Online retail giant, Amazon, have just launched the Amazon Fire TV in the US for $99. It’s a very slim black box, not much bigger than a smartphone, and plugs straight in to your HDTV. Once connected to the internet it offers access to loads and loads of the biggest TV and film streaming services like Netflix and Amazon’s own Prime Instant Video (just launched in the UK and free for Amazon Prime members). It’s a safe bet they’ll be offering the likes of BBC iPlayer and 4OD when it crosses the Atlantic too.
There’s certainly no shortage of ways to get TV and film at the moment with many families enjoying on demand video via their set-top box and games console, or using one of Apple or Google’s similar devices. Amazon is looking to distinguish themselves in a few big ways though.
On the video front, they’re able to offer a bigger selection of services by basing the system on Android (the same software then runs loads of non-Apple smartphones). The remote control is unique as well as boasting a microphone in the top for voice control. Ask for Doctor Who and it’ll show you the ever-changing Time Lord. How well this feature works though, remains to be seen. We have been less than impressed with most voice control systems even those in the new generation of Playstation and Xbox.
But the biggest surprise is how much Amazon seems to be pushing the Fire TV as a mini-games console. We’ve seen the Ouya and the Mad Catz M.O.J.O. try to offer smaller, mobile-style games on the big screen in recent years with little success. Amazon is taking a slightly different approach, hiring some big name games talent into its Amazon Game Studios and buying existing game development studios with a view to having them create exclusive content for the Fire TV. They’ve also announced a number of existing games playable on the box too, Minecraft being the biggest.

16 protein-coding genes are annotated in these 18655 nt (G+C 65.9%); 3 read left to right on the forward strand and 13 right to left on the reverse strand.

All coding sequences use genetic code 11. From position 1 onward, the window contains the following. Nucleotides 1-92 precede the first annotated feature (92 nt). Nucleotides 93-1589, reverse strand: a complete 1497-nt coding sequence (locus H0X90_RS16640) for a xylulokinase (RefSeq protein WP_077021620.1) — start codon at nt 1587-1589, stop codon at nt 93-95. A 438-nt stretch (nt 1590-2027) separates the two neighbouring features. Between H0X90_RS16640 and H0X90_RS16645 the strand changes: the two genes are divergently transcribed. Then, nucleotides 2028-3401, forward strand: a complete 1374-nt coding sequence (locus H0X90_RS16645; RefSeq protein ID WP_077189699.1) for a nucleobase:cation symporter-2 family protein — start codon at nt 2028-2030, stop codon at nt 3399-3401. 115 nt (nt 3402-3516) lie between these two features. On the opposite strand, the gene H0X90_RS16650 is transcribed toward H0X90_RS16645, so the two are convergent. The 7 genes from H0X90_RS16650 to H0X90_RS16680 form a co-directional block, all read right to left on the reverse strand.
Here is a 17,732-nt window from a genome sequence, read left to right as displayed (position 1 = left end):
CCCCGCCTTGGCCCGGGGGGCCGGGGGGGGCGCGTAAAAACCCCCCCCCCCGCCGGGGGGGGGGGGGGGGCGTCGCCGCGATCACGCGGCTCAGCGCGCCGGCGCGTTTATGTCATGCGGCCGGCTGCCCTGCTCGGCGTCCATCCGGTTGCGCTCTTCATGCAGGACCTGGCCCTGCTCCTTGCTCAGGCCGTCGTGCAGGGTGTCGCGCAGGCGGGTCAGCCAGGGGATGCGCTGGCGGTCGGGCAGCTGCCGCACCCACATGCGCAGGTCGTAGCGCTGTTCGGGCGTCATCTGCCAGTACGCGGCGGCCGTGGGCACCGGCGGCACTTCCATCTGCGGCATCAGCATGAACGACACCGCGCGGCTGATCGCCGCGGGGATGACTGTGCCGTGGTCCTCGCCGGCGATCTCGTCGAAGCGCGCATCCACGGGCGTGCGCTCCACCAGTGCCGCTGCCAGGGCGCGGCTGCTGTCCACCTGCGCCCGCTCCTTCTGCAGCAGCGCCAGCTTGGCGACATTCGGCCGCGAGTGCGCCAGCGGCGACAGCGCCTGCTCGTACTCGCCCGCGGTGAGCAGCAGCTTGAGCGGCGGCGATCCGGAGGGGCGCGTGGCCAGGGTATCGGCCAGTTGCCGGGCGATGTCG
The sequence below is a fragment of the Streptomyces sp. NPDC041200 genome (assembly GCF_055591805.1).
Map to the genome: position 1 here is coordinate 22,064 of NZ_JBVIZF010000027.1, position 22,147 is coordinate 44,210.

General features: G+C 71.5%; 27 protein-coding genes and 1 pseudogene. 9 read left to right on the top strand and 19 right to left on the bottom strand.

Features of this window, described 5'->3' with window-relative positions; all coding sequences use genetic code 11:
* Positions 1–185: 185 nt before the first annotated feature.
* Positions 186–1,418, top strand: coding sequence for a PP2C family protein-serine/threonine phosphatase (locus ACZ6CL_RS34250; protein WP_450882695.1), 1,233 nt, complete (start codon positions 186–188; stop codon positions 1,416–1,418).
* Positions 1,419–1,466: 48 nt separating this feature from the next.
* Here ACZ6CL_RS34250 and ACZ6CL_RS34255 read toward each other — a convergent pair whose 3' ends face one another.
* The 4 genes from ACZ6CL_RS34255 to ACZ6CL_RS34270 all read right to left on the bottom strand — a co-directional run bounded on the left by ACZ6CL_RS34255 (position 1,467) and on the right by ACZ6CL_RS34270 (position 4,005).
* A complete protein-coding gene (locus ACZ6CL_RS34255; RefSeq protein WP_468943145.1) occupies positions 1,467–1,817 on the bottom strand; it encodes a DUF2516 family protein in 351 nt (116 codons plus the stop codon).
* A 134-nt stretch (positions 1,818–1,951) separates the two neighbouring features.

Early reports on the controller are promising, likening the fully featured gamepad to the superlative XBOX 360 controller. It needs to be bought separately but because the Fire TV runs on Android, you should be able to use most other Bluetooth devices like the PlayStation 3 controller. Coupled with the impressive power in the technical specs and a special, kid-friendly mode called FreeTime, the Fire TV could at last be an affordable, attractive miniature games console for the family.
It’s yet to be seen whether the Fire TV will be able to compete with Google and Apple in the video space or succeed where others have failed as a micro-console but with the money and might of a huge company like Amazon, it certainly stands a very good chance.